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How to Get a Loved One Out of Jail: A Step by Step Guide

Have you ever received a call that a friend or loved one is in jail?

We hope you never get that call. But if you do, they might need your help.

Bailing someone out of jail can be a scary process. Do you know how bail works? If you’ve never done it before, you might feel intimidated.

But we can help. Here is a step-by-step guide for how to bail someone out of jail.

1. What is Bail?

Bail is a way to borrow freedom. You pay money to a bail bondsman for the temporary freedom of a person in jail.

If you put up money for a bail bond, you are responsible for repaying it. You are also responsible for your friend to follow the rules of the bail situation.

They must do what the court requires as a condition of their release. This includes showing up to court dates.

If your friend or loved one fails to follow the conditions of release, the court revokes the bond. You lose your money. Your friend goes back to jail until trial.

2. Get Basic Information

After understanding bail, decide if you’re ready for that responsibility.

When bailing someone out of jail, you first need a bit of information about the situation.

Find out where they are. Chances are, they might sound frazzled when they call you.

If you can find out from them which arresting agency made the arrest, that’s a good first step. You can take it from there.

Once you find out the city where the arrest took place, call the arresting agency.

3. Learn The Booking Status

The arresting agency (usually a police department) can tell you where the arresting officers took them after the arrest. Some cities have more than one detention location.

Once you have that info, get in touch with the jail. The jail or detention center will tell you the status of your friend’s booking.

In some cases, the status of arrests is available online. Check the arresting agency’s website for information.

It’s possible your friend is released after booking. If the arresting agency books and releases your friend, they won’t need to bond out of jail.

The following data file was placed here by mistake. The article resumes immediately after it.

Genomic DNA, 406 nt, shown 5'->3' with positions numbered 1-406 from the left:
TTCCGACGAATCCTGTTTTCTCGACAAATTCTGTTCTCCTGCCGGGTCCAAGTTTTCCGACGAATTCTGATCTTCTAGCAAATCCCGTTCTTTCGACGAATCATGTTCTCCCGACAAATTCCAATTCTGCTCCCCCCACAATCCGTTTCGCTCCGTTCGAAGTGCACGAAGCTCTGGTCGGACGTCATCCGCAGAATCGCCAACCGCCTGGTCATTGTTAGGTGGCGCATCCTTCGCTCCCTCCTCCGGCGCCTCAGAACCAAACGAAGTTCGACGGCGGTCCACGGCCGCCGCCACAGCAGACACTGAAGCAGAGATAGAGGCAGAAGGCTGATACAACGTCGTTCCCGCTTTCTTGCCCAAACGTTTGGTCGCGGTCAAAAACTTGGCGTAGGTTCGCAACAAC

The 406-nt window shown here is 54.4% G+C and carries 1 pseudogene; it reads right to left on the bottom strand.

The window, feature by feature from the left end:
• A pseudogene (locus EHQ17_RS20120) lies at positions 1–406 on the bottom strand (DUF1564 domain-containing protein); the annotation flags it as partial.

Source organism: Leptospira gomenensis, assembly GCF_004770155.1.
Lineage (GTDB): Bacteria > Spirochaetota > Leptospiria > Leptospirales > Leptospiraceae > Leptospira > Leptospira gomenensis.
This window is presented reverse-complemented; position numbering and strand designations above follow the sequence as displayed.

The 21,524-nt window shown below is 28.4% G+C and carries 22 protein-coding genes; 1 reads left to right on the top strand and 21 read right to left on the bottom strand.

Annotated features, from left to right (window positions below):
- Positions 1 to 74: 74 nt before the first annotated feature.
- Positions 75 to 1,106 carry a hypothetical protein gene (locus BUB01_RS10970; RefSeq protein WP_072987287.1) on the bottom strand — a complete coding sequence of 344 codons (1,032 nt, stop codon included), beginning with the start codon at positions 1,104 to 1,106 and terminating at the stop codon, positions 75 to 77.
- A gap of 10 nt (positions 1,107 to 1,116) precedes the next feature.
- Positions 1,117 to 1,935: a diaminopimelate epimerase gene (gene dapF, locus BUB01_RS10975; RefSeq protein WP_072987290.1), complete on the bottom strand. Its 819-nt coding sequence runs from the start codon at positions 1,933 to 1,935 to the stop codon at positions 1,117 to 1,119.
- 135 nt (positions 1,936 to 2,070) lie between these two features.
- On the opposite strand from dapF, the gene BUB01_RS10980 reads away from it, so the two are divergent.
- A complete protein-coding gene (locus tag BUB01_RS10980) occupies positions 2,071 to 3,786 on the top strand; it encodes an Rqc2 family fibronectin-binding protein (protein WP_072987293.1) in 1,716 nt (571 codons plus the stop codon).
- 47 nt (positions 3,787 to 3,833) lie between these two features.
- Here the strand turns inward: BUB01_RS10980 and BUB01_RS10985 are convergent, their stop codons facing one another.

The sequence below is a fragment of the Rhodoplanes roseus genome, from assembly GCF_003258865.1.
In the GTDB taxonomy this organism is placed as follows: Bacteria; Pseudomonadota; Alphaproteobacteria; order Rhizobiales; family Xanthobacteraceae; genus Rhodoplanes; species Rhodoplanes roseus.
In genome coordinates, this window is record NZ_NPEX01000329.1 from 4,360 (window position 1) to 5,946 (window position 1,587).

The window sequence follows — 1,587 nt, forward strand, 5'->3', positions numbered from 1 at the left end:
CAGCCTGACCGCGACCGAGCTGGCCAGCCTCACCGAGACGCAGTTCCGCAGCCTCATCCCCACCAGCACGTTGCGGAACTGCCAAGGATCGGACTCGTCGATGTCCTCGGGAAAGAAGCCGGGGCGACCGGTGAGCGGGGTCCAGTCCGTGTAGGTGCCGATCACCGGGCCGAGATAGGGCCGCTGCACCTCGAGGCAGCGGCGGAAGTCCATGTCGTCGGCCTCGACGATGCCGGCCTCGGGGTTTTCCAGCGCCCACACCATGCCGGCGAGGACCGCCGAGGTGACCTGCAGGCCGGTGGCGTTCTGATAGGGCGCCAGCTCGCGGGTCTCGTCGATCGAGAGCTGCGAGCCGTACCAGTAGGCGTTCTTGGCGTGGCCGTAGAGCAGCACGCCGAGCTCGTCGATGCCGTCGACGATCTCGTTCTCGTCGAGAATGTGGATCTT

But if they remain in jail after booking, this is when bail comes into play.

4. Figure out the Timing

Timing is critical when bailing someone out of jail. They will have an arraignment before they are released. An arraignment takes place before a judge.

If the arrest happens on a weekday, they’ll likely see a judge within a day or two.

But if the arrest happens over a weekend, a judge usually isn’t available until Monday morning. Your friend could spend the weekend in jail.

5. Learn the Bail Amount

Bail is set at the arraignment. For minor and first time offenses, it’s common for the condition of release to be “on your own recognizance.” This means your friend is free to go without paying bail.

But some of the conditions of recognizance include having a job, a place to stay, and friends or family nearby.

Conditions of release still apply when released on recognizance. Failure to show up for court results in penalties. But you won’t need to bail your friend out of jail.

For serious offenses or repeat offenses, bail is common. Once you know the bail amount, contact a bail bondsman.

6. Understand the Bail Schedule

A bail bond is set at a percentage of the total bail amount. If your friend’s bond is set at $100,000, you won’t pay the full amount to get them out of jail.

There are different types of bail bonds:

  • Private Bail Bonds: This type of bond is the most common. You’ll pay 10% of the total bond amount to the bail bondsman. The bondsman pays the remaining amount. This equals the full amount owed to the court.
  • Public Bonds: If private bonds aren’t legal in your area, the court system can offer bonds. In this case, you’d pay 10% to the state instead of a private bail bondsman.
  • Most states allow private bondsmen. But in some states, like Kentucky, Oregon, and Illinois, private bondsmen are illegal.
  • Property Bond: Use this as a last resort. If you don’t have the cash, you can offer your home or property as collateral. But if you’re friend skips bail, you’d lose your home

For more insight into how bonds work, view here.

7. Use a Credible Bondsman

In the world of bail bondsmen, not all bondsmen are reputable.

Search online for bail bondsmen in the area where your friend sits in jail. You can also ask for referrals from lawyers. If time allows, do a little research on your top choices.

Bail bondsmen should have licenses and credentials. Each state has their own licensing requirements for bail bondsmen.

8. What to Do After Bail

After your friend bails out of jail, make sure they have transportation to their home or a safe place.

Remember, by paying the bond, you’ve assumed responsibility for your friend. Make sure they stay out of trouble, work with their lawyer, and show up for court.

If they fail to follow the conditions of their release, you lose your bond money.

Once the case is complete and all conditions met, check on the status of your bond.

If you paid a bail bondsmen, chances are you won’t receive any money back. The bondsmen consider this their fee for posting the larger part of the full amount.

If you paid directly to the court, you should get your money back.

Know How to Bail Someone Out of Jail

We hope you never have to use this knowledge. But just in case, it’s good to know how to bail someone out of jail.

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